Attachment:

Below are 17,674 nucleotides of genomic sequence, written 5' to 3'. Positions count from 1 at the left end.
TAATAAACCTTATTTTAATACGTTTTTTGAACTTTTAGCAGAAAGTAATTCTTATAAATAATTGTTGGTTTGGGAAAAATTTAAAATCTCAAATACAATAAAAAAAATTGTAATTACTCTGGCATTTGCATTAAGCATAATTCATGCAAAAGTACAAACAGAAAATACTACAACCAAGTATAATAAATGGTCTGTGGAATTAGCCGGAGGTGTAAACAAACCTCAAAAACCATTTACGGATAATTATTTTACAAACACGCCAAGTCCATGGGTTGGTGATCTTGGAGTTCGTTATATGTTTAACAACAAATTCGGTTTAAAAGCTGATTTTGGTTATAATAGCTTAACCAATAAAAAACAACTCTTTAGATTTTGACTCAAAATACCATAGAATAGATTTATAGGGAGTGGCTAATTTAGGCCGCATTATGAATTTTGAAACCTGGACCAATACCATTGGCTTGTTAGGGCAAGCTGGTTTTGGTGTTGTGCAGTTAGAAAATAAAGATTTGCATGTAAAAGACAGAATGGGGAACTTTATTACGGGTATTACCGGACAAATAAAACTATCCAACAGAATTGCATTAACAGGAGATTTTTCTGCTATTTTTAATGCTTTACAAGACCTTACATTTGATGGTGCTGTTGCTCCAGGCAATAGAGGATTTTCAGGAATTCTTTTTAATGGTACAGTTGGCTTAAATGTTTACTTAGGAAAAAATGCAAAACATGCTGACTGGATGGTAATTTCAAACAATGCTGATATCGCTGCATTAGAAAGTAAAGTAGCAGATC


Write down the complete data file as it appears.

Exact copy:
Below are 17,674 nucleotides of genomic sequence, written 5' to 3'. Positions count from 1 at the left end.
TAATAAACCTTATTTTAATACGTTTTTTGAACTTTTAGCAGAAAGTAATTCTTATAAATAATTGTTGGTTTGGGAAAAATTTAAAATCTCAAATACAATAAAAAAAATTGTAATTACTCTGGCATTTGCATTAAGCATAATTCATGCAAAAGTACAAACAGAAAATACTACAACCAAGTATAATAAATGGTCTGTGGAATTAGCCGGAGGTGTAAACAAACCTCAAAAACCATTTACGGATAATTATTTTACAAACACGCCAAGTCCATGGGTTGGTGATCTTGGAGTTCGTTATATGTTTAACAACAAATTCGGTTTAAAAGCTGATTTTGGTTATAATAGCTTAACCAATAAAAAACAACTCTTTAGATTTTGACTCAAAATACCATAGAATAGATTTATAGGGAGTGGCTAATTTAGGCCGCATTATGAATTTTGAAACCTGGACCAATACCATTGGCTTGTTAGGGCAAGCTGGTTTTGGTGTTGTGCAGTTAGAAAATAAAGATTTGCATGTAAAAGACAGAATGGGGAACTTTATTACGGGTATTACCGGACAAATAAAACTATCCAACAGAATTGCATTAACAGGAGATTTTTCTGCTATTTTTAATGCTTTACAAGACCTTACATTTGATGGTGCTGTTGCTCCAGGCAATAGAGGATTTTCAGGAATTCTTTTTAATGGTACAGTTGGCTTAAATGTTTACTTAGGAAAAAATGCAAAACATGCTGACTGGATGGTAATTTCAAACAATGCTGATATCGCTGCATTAGAAAGTAAAGTAGCAGATC